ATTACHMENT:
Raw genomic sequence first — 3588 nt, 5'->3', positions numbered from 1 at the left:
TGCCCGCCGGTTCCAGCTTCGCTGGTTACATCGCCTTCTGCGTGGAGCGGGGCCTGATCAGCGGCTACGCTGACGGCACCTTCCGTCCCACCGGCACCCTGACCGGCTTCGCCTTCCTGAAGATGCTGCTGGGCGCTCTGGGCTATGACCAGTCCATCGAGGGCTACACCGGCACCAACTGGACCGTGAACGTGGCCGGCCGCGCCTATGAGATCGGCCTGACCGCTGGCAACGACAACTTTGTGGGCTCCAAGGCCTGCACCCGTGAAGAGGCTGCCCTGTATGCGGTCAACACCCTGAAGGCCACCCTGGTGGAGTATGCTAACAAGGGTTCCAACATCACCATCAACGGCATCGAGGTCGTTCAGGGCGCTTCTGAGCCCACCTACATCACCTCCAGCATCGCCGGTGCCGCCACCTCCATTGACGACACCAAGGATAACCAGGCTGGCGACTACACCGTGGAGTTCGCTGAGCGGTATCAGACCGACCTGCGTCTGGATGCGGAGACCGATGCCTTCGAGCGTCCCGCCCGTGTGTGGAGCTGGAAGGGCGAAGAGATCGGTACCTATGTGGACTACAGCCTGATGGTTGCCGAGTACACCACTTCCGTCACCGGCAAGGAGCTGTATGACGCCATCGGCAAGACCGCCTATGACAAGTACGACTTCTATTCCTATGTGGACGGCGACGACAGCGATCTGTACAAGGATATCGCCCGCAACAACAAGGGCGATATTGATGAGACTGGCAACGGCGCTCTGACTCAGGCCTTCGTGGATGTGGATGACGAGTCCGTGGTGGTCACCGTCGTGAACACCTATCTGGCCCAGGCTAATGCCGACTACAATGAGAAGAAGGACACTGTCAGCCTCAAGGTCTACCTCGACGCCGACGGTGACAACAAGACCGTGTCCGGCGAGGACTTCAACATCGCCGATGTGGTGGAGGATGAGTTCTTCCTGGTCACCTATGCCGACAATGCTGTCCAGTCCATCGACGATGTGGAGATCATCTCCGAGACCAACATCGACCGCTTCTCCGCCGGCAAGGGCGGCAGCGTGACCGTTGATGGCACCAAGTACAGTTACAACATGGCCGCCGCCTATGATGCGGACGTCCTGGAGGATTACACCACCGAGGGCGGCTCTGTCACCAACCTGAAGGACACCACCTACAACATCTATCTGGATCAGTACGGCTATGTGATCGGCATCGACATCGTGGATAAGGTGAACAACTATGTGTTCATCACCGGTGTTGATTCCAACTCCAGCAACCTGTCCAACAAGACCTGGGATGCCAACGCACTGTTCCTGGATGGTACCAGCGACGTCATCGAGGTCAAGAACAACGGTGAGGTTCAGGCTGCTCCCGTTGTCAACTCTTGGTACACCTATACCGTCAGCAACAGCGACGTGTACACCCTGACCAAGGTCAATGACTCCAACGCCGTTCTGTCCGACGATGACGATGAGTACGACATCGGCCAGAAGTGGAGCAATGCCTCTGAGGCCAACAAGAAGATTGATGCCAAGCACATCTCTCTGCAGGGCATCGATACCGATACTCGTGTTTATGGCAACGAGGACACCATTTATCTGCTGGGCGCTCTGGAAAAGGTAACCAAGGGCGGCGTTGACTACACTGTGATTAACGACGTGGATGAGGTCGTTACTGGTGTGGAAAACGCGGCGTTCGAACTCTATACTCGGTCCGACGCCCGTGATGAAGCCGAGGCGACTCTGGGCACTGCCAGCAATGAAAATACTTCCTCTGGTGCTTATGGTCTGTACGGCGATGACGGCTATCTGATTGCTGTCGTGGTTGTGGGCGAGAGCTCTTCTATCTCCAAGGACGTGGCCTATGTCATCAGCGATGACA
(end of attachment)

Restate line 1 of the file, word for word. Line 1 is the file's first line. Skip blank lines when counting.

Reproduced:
Raw genomic sequence first — 3588 nt, 5'->3', positions numbered from 1 at the left: